Tom came back and enlarged the opening some more. This time I slide out and Tom guides me to the truck. He makes the opening larger and Zena is able to wriggle free. Fifteen-year-old Tom then goes to where the barn was. Some cows are still in their stanchions, mooing with fear. Tom, still bare-footed, frees them. Zena continues bleeding around the head and neck from the flying glass, splinters, and nails. She used her body to shield us. Our father Mike is at work and doesn't yet know anything is wrong. The neighbors were watching the storm from their front porch, a quarter of a mile away. When the lightning flashed and they couldn't see our house and buildings, they drove over to see what happened. They took us to the hospital where we were separated from our mother. Zena went into emergency and Tom got a Tetanus shot because of the punctures on his hands and feet from the nails and shattered wood. A room was found for that night for Tom and me in the South part of Port Huron.

While our house collapsed, our neighbor's farmhouse across the street was pulverized by the flying debris. Thankfully, no one was at home at the time. The next farmhouse in the tornado's path toward Lake Huron, was a half-mile away. That home was spun around on top of its foundation. The kitchen refridgerator and other heavy items were now in the basement.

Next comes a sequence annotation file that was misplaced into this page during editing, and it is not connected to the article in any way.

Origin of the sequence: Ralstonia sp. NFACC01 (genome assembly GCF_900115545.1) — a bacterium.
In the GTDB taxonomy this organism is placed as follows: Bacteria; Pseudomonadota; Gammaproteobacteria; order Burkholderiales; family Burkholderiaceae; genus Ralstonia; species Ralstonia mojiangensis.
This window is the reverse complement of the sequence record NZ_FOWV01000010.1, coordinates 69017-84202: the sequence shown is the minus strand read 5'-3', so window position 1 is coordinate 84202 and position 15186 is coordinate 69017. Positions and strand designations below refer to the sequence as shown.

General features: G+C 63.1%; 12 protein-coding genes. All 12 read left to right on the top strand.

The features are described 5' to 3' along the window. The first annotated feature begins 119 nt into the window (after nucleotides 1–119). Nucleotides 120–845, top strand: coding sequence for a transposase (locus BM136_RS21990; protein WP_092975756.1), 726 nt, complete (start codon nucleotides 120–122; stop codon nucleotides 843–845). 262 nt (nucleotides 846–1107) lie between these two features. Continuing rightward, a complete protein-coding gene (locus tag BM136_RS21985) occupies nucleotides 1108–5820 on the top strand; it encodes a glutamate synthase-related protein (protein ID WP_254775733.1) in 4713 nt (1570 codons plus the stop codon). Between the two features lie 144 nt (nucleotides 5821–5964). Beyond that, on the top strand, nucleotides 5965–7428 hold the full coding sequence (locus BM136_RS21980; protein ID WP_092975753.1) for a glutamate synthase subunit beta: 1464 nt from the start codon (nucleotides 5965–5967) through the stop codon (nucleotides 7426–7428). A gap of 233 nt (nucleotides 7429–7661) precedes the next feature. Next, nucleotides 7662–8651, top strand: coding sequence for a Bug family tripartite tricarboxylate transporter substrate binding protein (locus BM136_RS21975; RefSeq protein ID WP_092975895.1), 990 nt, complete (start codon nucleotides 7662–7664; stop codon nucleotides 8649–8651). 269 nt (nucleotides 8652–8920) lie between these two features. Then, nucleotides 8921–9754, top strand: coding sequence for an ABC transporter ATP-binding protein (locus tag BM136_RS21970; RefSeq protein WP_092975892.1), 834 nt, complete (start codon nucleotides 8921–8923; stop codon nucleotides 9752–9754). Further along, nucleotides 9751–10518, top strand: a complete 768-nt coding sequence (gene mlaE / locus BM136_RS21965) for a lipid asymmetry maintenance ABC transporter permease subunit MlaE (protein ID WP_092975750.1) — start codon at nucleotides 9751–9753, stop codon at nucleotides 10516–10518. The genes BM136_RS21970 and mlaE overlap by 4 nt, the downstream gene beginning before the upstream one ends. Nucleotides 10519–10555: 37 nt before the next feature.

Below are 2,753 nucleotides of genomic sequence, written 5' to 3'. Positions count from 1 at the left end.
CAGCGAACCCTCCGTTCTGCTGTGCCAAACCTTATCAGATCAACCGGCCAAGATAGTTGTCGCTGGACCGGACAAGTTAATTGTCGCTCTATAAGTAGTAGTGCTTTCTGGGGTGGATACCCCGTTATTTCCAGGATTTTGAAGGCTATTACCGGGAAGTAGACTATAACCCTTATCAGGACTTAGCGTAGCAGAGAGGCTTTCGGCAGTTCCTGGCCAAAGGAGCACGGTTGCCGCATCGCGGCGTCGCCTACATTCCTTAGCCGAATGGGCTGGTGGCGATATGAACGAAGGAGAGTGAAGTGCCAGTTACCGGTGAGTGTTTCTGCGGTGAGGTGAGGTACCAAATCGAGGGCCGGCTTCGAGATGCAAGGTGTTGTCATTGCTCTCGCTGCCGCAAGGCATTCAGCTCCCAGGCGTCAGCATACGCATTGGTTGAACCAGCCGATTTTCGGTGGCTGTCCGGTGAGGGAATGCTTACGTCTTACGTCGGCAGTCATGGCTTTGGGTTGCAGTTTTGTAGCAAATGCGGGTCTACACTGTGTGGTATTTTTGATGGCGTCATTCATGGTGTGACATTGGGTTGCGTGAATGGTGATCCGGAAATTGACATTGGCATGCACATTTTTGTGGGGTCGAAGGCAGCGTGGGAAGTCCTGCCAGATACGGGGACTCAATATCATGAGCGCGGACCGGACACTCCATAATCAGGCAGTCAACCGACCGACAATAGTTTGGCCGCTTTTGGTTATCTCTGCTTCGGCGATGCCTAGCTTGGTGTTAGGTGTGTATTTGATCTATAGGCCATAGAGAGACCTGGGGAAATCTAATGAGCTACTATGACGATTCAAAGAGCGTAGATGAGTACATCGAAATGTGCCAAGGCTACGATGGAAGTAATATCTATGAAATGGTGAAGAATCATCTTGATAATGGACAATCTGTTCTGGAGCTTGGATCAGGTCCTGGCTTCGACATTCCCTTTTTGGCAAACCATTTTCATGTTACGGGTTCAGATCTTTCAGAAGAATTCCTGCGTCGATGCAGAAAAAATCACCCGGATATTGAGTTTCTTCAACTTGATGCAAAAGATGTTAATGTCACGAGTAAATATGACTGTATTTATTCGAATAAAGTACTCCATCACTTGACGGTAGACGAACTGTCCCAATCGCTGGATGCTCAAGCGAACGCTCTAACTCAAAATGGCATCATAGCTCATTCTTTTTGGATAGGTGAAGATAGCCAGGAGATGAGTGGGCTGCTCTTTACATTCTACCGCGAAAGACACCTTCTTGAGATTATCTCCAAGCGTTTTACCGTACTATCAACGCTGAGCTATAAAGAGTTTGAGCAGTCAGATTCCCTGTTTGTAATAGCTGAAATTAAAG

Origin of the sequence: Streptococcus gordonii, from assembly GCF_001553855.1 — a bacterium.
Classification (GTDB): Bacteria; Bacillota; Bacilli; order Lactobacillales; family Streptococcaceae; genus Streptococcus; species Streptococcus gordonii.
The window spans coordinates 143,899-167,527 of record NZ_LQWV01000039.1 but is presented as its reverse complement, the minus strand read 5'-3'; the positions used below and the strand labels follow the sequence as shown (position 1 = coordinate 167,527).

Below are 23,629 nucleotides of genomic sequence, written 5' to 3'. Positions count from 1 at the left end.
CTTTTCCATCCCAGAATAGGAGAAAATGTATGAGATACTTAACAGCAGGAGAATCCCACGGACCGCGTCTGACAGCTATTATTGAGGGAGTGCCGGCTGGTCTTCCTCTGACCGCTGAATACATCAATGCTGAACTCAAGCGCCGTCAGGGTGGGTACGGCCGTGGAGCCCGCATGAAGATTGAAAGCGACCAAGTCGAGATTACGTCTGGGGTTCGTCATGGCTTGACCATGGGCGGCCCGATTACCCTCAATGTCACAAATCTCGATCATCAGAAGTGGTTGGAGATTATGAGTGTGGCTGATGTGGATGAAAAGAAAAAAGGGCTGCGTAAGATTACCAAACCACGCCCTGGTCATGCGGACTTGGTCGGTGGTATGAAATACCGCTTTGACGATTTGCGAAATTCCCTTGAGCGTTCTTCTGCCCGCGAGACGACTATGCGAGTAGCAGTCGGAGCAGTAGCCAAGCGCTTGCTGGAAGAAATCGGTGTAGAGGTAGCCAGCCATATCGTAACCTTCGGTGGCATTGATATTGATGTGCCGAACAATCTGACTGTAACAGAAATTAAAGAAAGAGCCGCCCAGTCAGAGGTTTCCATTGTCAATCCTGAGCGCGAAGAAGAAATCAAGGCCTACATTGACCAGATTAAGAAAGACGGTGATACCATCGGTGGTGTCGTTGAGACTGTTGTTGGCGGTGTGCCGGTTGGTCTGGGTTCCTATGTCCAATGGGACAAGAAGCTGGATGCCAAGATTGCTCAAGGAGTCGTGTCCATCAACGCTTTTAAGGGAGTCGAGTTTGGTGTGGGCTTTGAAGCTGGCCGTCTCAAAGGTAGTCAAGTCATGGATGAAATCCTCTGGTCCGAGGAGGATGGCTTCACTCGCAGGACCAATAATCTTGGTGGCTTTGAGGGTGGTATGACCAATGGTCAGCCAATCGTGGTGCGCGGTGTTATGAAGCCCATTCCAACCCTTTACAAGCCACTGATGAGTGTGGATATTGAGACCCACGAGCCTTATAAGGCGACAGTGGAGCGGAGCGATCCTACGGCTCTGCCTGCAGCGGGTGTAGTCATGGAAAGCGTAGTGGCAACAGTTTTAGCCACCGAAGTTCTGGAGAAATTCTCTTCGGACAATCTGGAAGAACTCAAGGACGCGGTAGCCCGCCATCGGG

In an instant we lost most of our belongings. Our home and farm buildings were destroyed. Our cows were injured, our chickens were blinded by flying grit. Our home and farm buildings were destroyed. Our brand-new combine was a total loss. We had no wind insurance, only fire. Trees were toppled. The landscape looked strange and unrecognizable. Our personal things were gone, perhaps into Lake Huron.